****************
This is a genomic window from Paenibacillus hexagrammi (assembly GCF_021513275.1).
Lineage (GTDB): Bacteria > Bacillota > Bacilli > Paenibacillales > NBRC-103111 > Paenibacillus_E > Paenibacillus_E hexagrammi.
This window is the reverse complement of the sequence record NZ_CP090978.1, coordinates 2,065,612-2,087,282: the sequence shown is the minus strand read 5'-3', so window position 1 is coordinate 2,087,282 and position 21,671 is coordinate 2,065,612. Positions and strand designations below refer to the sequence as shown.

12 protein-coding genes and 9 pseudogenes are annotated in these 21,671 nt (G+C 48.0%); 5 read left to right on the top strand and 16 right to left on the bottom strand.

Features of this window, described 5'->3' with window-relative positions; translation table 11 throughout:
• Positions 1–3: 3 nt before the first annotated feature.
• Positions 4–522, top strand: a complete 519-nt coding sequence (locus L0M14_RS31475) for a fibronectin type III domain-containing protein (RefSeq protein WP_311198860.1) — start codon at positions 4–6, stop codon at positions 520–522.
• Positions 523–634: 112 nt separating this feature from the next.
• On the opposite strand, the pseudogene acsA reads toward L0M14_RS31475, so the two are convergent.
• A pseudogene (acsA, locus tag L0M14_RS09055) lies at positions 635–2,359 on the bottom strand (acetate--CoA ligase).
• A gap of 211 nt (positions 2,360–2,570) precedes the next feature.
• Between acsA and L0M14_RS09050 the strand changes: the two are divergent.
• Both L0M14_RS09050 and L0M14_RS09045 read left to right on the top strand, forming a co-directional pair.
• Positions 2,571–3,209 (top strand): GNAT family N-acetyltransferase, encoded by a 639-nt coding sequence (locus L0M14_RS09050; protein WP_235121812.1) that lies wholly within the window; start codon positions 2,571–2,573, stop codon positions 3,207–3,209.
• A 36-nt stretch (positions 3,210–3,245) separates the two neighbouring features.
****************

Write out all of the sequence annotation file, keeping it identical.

This is a genomic window from Paenibacillus hexagrammi (assembly GCF_021513275.1).
Lineage (GTDB): Bacteria > Bacillota > Bacilli > Paenibacillales > NBRC-103111 > Paenibacillus_E > Paenibacillus_E hexagrammi.
This window is the reverse complement of the sequence record NZ_CP090978.1, coordinates 2,065,612-2,087,282: the sequence shown is the minus strand read 5'-3', so window position 1 is coordinate 2,087,282 and position 21,671 is coordinate 2,065,612. Positions and strand designations below refer to the sequence as shown.

12 protein-coding genes and 9 pseudogenes are annotated in these 21,671 nt (G+C 48.0%); 5 read left to right on the top strand and 16 right to left on the bottom strand.

Features of this window, described 5'->3' with window-relative positions; translation table 11 throughout:
• Positions 1–3: 3 nt before the first annotated feature.
• Positions 4–522, top strand: a complete 519-nt coding sequence (locus L0M14_RS31475) for a fibronectin type III domain-containing protein (RefSeq protein WP_311198860.1) — start codon at positions 4–6, stop codon at positions 520–522.
• Positions 523–634: 112 nt separating this feature from the next.
• On the opposite strand, the pseudogene acsA reads toward L0M14_RS31475, so the two are convergent.
• A pseudogene (acsA, locus tag L0M14_RS09055) lies at positions 635–2,359 on the bottom strand (acetate--CoA ligase).
• A gap of 211 nt (positions 2,360–2,570) precedes the next feature.
• Between acsA and L0M14_RS09050 the strand changes: the two are divergent.
• Both L0M14_RS09050 and L0M14_RS09045 read left to right on the top strand, forming a co-directional pair.
• Positions 2,571–3,209 (top strand): GNAT family N-acetyltransferase, encoded by a 639-nt coding sequence (locus L0M14_RS09050; protein WP_235121812.1) that lies wholly within the window; start codon positions 2,571–2,573, stop codon positions 3,207–3,209.
• A 36-nt stretch (positions 3,210–3,245) separates the two neighbouring features.